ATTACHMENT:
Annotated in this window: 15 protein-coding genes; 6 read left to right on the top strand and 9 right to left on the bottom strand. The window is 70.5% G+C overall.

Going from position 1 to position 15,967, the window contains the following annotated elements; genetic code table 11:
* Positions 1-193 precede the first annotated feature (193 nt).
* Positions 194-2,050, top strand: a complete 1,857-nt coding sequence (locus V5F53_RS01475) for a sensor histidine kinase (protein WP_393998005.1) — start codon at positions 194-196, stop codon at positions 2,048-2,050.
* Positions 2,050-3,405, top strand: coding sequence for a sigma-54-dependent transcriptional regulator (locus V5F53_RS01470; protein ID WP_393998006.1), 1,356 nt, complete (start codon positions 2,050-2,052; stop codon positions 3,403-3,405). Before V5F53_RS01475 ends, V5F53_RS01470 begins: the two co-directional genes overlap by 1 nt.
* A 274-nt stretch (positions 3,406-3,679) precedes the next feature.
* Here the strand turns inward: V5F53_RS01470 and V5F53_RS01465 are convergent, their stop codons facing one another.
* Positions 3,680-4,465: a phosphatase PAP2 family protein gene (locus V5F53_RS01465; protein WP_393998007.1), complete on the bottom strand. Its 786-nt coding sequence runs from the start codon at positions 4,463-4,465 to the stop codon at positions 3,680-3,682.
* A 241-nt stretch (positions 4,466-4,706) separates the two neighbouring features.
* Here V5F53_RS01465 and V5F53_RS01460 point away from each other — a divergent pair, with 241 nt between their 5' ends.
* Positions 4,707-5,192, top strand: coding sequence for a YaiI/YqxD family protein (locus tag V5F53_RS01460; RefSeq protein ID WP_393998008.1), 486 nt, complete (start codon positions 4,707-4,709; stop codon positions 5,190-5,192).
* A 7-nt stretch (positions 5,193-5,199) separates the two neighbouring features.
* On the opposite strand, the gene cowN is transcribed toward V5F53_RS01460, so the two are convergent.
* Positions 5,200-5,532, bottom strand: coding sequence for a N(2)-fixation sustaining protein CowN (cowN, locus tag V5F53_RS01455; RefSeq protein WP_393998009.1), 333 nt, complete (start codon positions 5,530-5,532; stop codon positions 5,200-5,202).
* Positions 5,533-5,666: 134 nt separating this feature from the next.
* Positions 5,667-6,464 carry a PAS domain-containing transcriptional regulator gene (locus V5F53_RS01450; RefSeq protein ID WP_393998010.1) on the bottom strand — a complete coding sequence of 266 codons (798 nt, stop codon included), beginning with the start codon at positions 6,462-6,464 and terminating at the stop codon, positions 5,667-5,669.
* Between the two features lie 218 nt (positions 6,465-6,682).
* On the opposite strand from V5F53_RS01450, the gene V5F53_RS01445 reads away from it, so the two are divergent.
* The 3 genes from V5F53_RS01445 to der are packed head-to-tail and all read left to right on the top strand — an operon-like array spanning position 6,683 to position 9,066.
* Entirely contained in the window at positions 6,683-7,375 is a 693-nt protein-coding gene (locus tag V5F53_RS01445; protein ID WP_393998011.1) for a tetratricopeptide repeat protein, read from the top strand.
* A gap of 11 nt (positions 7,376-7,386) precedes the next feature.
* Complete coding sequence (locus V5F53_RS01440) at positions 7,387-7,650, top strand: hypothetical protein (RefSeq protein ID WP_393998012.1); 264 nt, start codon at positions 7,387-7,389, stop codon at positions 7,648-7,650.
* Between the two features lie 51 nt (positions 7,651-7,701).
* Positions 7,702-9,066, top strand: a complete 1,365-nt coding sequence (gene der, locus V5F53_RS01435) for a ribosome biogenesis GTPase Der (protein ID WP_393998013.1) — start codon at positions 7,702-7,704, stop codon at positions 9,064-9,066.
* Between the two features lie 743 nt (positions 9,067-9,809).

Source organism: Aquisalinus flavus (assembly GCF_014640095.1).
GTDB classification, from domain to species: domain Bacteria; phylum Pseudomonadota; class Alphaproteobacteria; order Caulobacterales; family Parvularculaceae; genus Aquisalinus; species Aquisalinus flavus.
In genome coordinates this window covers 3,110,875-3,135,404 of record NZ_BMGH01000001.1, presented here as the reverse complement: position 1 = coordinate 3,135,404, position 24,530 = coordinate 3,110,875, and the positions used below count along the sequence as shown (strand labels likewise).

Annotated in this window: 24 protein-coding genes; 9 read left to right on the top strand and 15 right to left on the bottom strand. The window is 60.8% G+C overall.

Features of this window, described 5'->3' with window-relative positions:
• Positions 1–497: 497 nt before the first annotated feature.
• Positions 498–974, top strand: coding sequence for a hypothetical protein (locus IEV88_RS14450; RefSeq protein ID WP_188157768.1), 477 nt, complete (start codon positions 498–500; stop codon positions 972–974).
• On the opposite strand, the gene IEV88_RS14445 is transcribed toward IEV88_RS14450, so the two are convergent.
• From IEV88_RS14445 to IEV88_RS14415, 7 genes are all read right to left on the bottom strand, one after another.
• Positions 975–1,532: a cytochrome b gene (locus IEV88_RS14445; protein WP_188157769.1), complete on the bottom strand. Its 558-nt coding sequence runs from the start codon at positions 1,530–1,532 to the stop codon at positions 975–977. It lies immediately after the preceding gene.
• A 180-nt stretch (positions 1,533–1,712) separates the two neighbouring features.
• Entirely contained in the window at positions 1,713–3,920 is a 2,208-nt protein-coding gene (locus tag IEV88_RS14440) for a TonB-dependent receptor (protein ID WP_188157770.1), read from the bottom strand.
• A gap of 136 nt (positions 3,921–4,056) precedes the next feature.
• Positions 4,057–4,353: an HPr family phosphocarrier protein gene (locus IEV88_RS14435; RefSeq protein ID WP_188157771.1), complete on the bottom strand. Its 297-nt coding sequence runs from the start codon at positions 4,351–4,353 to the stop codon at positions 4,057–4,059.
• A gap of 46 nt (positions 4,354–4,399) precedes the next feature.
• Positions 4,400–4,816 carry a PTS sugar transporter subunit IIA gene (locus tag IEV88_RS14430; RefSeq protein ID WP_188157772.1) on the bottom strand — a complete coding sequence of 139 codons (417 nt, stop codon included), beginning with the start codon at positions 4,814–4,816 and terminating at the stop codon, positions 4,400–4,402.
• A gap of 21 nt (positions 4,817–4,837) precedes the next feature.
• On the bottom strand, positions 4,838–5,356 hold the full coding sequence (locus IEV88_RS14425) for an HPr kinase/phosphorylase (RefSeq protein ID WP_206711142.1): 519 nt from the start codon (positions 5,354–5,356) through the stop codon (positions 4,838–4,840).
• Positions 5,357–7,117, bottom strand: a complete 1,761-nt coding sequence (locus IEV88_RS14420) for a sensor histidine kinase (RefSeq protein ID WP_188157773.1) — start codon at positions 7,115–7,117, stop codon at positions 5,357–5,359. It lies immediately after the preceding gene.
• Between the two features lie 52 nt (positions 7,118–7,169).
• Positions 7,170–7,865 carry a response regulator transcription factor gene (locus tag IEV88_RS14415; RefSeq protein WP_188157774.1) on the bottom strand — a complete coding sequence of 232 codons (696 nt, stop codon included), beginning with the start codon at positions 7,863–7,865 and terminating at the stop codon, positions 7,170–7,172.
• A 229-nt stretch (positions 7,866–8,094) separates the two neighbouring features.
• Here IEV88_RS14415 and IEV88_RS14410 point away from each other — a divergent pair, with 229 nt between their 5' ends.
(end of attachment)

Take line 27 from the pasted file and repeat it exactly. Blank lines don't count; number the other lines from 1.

GTDB classification, from domain to species: domain Bacteria; phylum Pseudomonadota; class Alphaproteobacteria; order Caulobacterales; family Parvularculaceae; genus Aquisalinus; species Aquisalinus flavus.